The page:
I won’t start off with the usual lamenting about the remake plague, because we pretty much all feel the same about them being unnecessary at best and crapass for the most part (barring a very few exceptions); suffice it to say that I would not have bothered seeing this if it weren’t free, but I’m glad I did. It was pretty damn good. A friend asked me “Was it as gory, sleazy, and misogynistic as the original?”. The answer is yes, no, and yes. It’s just as gory and misogynistic (possibly even more so) than the original, but not near as sleazy. I think they knew they could not out sleaze Bill Lustig, and went for arty instead. For those of you groaning when they read that last line- I would have too if I hadn’t seen it, but somehow it works (and it’s not overly arty, to a goofy degree. just enough to make it a little offbeat). There’s no way Frodo could be as creepy, imposing, or dangerous seeming as Joe Spinell (RIP). Let’s get that out there right now. They knew that, and went with a different angle. It works. For one thing, the whole film (other than the last few minutes) is from a first person point of view- you see everything Frank (the killer) sees, and the only time you see him is when he sees himself in a reflective surface. This was a really cool way to experience his insanity (and he is quite insane- you get into his head a lot more than in the original). I’ve seen other movies do this for small parts of them, but never for the whole thing.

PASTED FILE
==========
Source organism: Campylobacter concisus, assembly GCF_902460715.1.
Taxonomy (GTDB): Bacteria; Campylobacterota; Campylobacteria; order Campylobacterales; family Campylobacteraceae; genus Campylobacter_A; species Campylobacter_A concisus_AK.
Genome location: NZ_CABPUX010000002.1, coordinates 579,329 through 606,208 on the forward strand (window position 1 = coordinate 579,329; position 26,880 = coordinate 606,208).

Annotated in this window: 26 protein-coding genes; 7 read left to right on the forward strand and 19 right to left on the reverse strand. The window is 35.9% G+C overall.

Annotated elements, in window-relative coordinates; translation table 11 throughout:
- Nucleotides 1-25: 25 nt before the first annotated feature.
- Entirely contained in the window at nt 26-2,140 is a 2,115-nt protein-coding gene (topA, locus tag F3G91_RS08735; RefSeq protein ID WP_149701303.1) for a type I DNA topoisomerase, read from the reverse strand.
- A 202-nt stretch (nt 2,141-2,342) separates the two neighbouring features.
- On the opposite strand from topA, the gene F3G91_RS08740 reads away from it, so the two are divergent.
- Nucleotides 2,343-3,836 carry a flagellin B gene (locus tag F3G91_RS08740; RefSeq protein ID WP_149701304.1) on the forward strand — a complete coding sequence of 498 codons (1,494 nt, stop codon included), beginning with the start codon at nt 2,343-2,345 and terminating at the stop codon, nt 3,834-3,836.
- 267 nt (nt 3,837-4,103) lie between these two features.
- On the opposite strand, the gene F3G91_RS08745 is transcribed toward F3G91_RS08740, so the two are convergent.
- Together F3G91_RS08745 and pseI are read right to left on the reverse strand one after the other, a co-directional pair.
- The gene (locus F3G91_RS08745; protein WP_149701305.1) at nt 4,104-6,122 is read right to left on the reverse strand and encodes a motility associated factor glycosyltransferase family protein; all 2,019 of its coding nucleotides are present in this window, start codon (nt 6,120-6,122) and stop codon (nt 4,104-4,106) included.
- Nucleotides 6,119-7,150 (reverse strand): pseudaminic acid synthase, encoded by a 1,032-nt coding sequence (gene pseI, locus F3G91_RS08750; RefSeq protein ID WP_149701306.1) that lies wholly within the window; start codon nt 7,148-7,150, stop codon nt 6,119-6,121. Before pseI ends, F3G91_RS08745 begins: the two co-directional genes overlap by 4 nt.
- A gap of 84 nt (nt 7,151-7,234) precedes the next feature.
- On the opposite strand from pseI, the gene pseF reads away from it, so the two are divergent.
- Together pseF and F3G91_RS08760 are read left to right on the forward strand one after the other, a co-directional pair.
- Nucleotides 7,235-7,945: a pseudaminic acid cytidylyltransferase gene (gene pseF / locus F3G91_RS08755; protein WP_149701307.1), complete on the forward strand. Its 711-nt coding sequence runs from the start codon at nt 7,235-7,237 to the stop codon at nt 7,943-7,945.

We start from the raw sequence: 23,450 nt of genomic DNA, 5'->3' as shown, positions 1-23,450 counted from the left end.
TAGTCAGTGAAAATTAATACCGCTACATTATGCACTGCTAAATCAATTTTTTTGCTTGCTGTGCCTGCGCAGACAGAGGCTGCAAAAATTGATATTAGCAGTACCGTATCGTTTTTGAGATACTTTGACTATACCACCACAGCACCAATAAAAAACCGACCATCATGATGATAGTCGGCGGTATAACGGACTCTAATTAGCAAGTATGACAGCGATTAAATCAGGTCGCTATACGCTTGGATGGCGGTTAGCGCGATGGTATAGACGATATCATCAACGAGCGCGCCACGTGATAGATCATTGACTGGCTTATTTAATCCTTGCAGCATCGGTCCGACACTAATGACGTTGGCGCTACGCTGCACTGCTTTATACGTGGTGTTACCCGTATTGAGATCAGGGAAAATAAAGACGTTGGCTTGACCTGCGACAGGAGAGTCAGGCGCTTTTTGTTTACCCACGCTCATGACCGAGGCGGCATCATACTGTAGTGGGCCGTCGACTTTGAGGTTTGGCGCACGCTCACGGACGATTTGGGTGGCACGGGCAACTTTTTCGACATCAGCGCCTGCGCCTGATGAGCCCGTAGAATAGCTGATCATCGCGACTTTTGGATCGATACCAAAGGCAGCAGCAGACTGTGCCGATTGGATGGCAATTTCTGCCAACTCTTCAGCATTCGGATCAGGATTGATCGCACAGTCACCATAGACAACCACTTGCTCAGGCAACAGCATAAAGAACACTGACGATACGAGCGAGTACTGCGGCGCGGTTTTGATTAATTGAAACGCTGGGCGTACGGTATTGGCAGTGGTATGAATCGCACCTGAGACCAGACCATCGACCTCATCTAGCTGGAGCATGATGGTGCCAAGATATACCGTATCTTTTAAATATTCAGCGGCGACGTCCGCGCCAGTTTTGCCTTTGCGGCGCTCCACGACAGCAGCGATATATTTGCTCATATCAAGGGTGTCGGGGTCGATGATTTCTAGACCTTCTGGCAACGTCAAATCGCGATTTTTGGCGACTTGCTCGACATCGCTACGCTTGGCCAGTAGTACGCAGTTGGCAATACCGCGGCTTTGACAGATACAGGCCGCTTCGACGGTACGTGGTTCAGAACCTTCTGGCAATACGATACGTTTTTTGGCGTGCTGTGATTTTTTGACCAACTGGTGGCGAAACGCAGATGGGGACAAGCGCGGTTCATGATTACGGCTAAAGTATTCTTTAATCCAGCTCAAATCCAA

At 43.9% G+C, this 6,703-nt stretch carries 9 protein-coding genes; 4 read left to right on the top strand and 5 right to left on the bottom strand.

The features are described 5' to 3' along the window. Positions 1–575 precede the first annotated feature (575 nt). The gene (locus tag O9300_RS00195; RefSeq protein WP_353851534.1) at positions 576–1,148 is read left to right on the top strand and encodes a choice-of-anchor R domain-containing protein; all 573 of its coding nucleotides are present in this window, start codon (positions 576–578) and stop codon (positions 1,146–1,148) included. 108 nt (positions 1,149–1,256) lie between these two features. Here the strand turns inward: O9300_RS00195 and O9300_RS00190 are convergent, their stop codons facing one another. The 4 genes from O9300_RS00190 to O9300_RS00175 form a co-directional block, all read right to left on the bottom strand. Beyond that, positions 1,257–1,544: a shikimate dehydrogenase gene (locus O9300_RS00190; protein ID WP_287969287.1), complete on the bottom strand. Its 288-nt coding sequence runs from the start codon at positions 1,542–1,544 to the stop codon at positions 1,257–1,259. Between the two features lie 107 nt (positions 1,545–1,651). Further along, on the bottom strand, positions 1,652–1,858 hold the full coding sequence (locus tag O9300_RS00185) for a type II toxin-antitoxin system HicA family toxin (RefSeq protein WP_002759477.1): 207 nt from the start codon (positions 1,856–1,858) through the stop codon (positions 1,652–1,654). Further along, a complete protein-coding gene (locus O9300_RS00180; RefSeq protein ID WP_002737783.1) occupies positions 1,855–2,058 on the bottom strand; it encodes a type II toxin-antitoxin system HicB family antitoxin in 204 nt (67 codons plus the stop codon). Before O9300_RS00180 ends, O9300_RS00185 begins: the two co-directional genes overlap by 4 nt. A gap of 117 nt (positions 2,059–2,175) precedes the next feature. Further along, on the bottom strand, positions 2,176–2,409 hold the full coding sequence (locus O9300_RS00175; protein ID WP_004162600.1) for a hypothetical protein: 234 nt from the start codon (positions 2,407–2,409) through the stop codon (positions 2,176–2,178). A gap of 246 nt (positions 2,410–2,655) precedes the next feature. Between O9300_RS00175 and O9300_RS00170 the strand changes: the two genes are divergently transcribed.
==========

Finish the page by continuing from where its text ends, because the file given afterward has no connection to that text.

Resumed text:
The plot follows the basic plot of the original- a very disturbed loner was abused by his prostitute Mommy (played by America Olivio of the “Friday the 13th” remake), and is compelled to murder young ladies, scalp them, and bring the scalps home and attach them to mannequins, which he talks to and interacts with as if they are the real people. He is befriended by a photographer (who likes to photograph mannequins in this one) and developes an attachment to her- can he overcome his need to kill for her, and live a normal life?
There are not many nudge nudge wink wink nods to the original (which is fine by me- tho there is one to Silence of the Lambs that made everyone in the screening room giggle), and the overall feel is less sleazy and gritty- it actually feels much more like American Psycho in tone than the original Maniac (including some small moments of black comedy). The actress who plays Anna, the photographer/ love interest is adequate, but not near as charismatic as Caroline Munroe in the original. The director previously made P2, which I saw but don’t really remember much, so it must not have been extra good or horribly bad. It was produced by Alexandre Aja, who has also never really impressed me that much with any of his movies (not even the much beloved High Tension), but I enjoyed this. It can exist alongside the original as an alternate dimension version of the same story and doesn’t piss on it’s legacy or embarrass anyone involved.
One last thing I’d like to comment on about it is how much I liked the score- it’s a totally retro synth score that recalls the original and sets the mood perfectly. It was done by someone simply named ‘Rob’.
After the screening I saw RUE MORGUE magazine editor-in-chief Dave Alexander leaving the screening room and asked him what he thought, and he said he really enjoyed it as well, and that RUE MORGUE would be doing a big piece on it in a future issue, so we can probably look forward to more coverage than the original got.